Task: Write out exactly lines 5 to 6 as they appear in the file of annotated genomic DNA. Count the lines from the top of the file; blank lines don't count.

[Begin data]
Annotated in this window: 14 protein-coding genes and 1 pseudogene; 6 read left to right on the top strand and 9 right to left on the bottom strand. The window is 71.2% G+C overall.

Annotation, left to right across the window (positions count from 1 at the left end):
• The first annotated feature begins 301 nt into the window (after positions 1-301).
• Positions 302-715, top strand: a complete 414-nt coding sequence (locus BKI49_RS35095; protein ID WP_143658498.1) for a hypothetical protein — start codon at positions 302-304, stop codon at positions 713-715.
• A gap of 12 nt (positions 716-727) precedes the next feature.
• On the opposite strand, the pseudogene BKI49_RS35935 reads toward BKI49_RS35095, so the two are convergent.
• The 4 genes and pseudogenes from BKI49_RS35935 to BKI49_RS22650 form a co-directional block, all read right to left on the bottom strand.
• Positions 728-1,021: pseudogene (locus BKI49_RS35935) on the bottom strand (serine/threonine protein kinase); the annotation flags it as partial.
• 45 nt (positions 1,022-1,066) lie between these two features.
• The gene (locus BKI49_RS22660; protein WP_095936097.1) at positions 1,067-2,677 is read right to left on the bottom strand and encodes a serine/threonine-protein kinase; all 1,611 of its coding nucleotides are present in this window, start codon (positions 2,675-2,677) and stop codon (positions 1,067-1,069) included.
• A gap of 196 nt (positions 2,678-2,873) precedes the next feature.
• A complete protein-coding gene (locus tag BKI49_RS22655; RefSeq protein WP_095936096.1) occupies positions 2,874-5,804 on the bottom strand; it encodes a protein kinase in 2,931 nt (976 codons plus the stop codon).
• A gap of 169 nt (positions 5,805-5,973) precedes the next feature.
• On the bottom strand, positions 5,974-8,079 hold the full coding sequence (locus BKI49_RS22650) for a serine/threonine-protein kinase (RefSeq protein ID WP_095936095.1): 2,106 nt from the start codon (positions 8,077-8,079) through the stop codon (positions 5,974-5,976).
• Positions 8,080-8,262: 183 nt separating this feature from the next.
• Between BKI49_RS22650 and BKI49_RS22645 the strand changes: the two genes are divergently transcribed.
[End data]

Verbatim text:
• A gap of 12 nt (positions 716-727) precedes the next feature.
• On the opposite strand, the pseudogene BKI49_RS35935 reads toward BKI49_RS35095, so the two are convergent.